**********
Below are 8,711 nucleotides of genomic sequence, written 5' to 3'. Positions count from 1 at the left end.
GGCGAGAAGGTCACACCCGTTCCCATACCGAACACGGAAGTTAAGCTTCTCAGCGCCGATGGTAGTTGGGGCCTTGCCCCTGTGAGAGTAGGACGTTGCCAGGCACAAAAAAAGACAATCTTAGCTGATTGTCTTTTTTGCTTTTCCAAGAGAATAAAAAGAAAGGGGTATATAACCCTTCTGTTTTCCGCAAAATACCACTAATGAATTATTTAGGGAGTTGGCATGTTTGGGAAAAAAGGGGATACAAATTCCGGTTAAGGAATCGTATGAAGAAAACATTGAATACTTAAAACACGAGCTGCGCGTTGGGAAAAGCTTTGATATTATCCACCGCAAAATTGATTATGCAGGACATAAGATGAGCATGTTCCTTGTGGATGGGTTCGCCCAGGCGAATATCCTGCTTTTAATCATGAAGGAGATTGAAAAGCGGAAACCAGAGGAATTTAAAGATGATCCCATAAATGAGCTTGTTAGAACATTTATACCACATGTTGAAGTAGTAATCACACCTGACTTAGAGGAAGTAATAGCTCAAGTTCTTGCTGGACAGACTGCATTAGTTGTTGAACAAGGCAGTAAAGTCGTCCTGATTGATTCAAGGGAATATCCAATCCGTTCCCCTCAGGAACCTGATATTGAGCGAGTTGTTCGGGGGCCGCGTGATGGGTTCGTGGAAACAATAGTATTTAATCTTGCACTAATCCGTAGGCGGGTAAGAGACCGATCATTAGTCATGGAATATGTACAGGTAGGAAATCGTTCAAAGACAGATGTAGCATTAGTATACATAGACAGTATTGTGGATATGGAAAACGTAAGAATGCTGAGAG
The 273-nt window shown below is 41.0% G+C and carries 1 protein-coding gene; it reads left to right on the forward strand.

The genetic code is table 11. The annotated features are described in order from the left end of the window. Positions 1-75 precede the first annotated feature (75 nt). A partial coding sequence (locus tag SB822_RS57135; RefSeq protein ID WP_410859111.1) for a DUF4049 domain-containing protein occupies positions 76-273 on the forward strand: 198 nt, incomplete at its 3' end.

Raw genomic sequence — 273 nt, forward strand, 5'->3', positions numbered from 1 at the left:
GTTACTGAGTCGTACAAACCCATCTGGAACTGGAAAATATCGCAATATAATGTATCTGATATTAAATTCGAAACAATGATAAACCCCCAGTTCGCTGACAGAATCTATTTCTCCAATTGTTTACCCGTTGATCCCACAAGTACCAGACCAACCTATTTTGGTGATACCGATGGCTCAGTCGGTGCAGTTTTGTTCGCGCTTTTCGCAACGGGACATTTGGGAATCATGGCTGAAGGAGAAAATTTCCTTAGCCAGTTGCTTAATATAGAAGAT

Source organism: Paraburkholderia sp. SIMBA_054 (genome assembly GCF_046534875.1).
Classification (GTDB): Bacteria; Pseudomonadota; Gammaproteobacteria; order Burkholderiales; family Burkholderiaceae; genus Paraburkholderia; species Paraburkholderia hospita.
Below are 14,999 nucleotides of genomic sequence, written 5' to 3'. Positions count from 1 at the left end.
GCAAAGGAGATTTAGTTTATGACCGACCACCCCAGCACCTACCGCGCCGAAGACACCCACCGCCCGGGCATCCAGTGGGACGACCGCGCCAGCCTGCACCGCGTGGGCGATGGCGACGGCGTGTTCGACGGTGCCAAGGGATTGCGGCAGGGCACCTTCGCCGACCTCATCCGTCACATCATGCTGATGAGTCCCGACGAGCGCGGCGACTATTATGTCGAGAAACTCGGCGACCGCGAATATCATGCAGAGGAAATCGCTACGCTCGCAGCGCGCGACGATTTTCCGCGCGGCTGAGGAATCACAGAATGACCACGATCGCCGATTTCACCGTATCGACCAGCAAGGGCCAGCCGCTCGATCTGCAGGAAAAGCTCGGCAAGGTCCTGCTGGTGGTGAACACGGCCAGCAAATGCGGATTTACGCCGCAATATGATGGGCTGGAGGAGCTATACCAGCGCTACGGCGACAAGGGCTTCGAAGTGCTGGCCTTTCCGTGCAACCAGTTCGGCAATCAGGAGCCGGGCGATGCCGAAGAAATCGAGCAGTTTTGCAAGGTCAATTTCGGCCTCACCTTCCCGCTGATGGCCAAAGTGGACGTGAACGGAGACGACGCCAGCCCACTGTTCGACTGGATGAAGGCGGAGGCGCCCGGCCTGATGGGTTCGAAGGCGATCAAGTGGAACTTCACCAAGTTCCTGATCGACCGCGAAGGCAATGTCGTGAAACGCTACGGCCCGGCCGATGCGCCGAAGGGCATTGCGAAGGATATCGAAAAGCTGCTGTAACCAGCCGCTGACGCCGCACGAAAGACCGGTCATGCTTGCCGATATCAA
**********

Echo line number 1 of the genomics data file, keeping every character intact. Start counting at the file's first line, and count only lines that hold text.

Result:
Below are 8,711 nucleotides of genomic sequence, written 5' to 3'. Positions count from 1 at the left end.